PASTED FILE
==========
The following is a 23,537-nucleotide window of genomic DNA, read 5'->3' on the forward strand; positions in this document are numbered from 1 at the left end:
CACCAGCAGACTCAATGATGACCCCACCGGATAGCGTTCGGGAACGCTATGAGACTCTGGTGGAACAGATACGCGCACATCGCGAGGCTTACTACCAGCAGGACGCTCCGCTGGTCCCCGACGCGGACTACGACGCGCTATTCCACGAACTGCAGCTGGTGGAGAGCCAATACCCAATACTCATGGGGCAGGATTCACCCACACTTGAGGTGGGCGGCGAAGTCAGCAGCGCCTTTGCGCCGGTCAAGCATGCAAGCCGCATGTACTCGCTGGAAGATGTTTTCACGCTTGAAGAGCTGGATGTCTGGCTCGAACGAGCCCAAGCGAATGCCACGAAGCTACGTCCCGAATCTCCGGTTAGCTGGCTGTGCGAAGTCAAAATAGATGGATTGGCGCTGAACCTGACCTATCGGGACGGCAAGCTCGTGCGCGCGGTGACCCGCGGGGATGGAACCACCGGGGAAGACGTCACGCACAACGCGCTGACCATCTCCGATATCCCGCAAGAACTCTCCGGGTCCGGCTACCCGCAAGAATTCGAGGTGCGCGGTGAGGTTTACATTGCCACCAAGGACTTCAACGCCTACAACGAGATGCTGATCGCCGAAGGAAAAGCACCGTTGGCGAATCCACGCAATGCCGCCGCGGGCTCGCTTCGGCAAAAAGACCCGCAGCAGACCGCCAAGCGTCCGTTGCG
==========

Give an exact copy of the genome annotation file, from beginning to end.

The following is a 23,537-nucleotide window of genomic DNA, read 5'->3' on the forward strand; positions in this document are numbered from 1 at the left end:
CACCAGCAGACTCAATGATGACCCCACCGGATAGCGTTCGGGAACGCTATGAGACTCTGGTGGAACAGATACGCGCACATCGCGAGGCTTACTACCAGCAGGACGCTCCGCTGGTCCCCGACGCGGACTACGACGCGCTATTCCACGAACTGCAGCTGGTGGAGAGCCAATACCCAATACTCATGGGGCAGGATTCACCCACACTTGAGGTGGGCGGCGAAGTCAGCAGCGCCTTTGCGCCGGTCAAGCATGCAAGCCGCATGTACTCGCTGGAAGATGTTTTCACGCTTGAAGAGCTGGATGTCTGGCTCGAACGAGCCCAAGCGAATGCCACGAAGCTACGTCCCGAATCTCCGGTTAGCTGGCTGTGCGAAGTCAAAATAGATGGATTGGCGCTGAACCTGACCTATCGGGACGGCAAGCTCGTGCGCGCGGTGACCCGCGGGGATGGAACCACCGGGGAAGACGTCACGCACAACGCGCTGACCATCTCCGATATCCCGCAAGAACTCTCCGGGTCCGGCTACCCGCAAGAATTCGAGGTGCGCGGTGAGGTTTACATTGCCACCAAGGACTTCAACGCCTACAACGAGATGCTGATCGCCGAAGGAAAAGCACCGTTGGCGAATCCACGCAATGCCGCCGCGGGCTCGCTTCGGCAAAAAGACCCGCAGCAGACCGCCAAGCGTCCGTTGCG